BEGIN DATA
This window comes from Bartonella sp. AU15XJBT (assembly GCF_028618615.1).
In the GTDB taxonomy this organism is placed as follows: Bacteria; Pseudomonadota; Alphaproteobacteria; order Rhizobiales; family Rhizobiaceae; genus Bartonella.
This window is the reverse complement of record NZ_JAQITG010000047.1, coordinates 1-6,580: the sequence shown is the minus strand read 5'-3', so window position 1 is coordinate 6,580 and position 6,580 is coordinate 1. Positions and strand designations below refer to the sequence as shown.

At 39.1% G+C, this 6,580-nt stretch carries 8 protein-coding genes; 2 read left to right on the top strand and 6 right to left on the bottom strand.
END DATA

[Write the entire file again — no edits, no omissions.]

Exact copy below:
This window comes from Bartonella sp. AU15XJBT (assembly GCF_028618615.1).
In the GTDB taxonomy this organism is placed as follows: Bacteria; Pseudomonadota; Alphaproteobacteria; order Rhizobiales; family Rhizobiaceae; genus Bartonella.
This window is the reverse complement of record NZ_JAQITG010000047.1, coordinates 1-6,580: the sequence shown is the minus strand read 5'-3', so window position 1 is coordinate 6,580 and position 6,580 is coordinate 1. Positions and strand designations below refer to the sequence as shown.

At 39.1% G+C, this 6,580-nt stretch carries 8 protein-coding genes; 2 read left to right on the top strand and 6 right to left on the bottom strand.